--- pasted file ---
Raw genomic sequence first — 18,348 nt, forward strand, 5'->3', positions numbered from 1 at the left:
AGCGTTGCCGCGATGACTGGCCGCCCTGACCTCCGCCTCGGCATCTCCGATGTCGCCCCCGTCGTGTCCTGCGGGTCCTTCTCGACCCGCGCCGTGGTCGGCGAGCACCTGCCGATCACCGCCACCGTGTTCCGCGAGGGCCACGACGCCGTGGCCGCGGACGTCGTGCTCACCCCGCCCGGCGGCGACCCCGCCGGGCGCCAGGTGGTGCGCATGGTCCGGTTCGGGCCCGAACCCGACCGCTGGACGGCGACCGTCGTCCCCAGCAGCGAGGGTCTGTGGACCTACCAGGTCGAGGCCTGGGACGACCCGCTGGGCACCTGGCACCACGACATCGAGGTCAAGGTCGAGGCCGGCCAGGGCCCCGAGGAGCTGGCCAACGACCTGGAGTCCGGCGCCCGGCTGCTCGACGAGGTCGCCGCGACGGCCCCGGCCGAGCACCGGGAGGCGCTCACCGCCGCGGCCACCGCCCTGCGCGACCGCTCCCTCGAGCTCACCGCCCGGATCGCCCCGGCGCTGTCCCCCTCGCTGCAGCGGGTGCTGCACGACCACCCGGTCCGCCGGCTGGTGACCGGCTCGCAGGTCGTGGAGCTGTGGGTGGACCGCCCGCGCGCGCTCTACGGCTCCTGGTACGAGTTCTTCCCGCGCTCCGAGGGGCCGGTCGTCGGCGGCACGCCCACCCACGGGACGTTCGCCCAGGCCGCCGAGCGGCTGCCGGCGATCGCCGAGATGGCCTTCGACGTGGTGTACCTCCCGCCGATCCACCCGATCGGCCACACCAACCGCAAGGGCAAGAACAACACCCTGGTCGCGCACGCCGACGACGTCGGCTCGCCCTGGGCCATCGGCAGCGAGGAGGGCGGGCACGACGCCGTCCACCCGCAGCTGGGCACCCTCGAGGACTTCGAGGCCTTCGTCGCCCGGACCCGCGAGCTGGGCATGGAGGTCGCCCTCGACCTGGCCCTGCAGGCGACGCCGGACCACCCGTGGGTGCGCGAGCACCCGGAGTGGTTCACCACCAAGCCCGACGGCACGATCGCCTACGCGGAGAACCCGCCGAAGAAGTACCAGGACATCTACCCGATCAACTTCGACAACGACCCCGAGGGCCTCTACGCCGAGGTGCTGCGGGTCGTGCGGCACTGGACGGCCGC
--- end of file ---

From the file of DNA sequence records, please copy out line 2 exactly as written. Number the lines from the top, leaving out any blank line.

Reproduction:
AGCGTTGCCGCGATGACTGGCCGCCCTGACCTCCGCCTCGGCATCTCCGATGTCGCCCCCGTCGTGTCCTGCGGGTCCTTCTCGACCCGCGCCGTGGTCGGCGAGCACCTGCCGATCACCGCCACCGTGTTCCGCGAGGGCCACGACGCCGTGGCCGCGGACGTCGTGCTCACCCCGCCCGGCGGCGACCCCGCCGGGCGCCAGGTGGTGCGCATGGTCCGGTTCGGGCCCGAACCCGACCGCTGGACGGCGACCGTCGTCCCCAGCAGCGAGGGTCTGTGGACCTACCAGGTCGAGGCCTGGGACGACCCGCTGGGCACCTGGCACCACGACATCGAGGTCAAGGTCGAGGCCGGCCAGGGCCCCGAGGAGCTGGCCAACGACCTGGAGTCCGGCGCCCGGCTGCTCGACGAGGTCGCCGCGACGGCCCCGGCCGAGCACCGGGAGGCGCTCACCGCCGCGGCCACCGCCCTGCGCGACCGCTCCCTCGAGCTCACCGCCCGGATCGCCCCGGCGCTGTCCCCCTCGCTGCAGCGGGTGCTGCACGACCACCCGGTCCGCCGGCTGGTGACCGGCTCGCAGGTCGTGGAGCTGTGGGTGGACCGCCCGCGCGCGCTCTACGGCTCCTGGTACGAGTTCTTCCCGCGCTCCGAGGGGCCGGTCGTCGGCGGCACGCCCACCCACGGGACGTTCGCCCAGGCCGCCGAGCGGCTGCCGGCGATCGCCGAGATGGCCTTCGACGTGGTGTACCTCCCGCCGATCCACCCGATCGGCCACACCAACCGCAAGGGCAAGAACAACACCCTGGTCGCGCACGCCGACGACGTCGGCTCGCCCTGGGCCATCGGCAGCGAGGAGGGCGGGCACGACGCCGTCCACCCGCAGCTGGGCACCCTCGAGGACTTCGAGGCCTTCGTCGCCCGGACCCGCGAGCTGGGCATGGAGGTCGCCCTCGACCTGGCCCTGCAGGCGACGCCGGACCACCCGTGGGTGCGCGAGCACCCGGAGTGGTTCACCACCAAGCCCGACGGCACGATCGCCTACGCGGAGAACCCGCCGAAGAAGTACCAGGACATCTACCCGATCAACTTCGACAACGACCCCGAGGGCCTCTACGCCGAGGTGCTGCGGGTCGTGCGGCACTGGACGGCCGC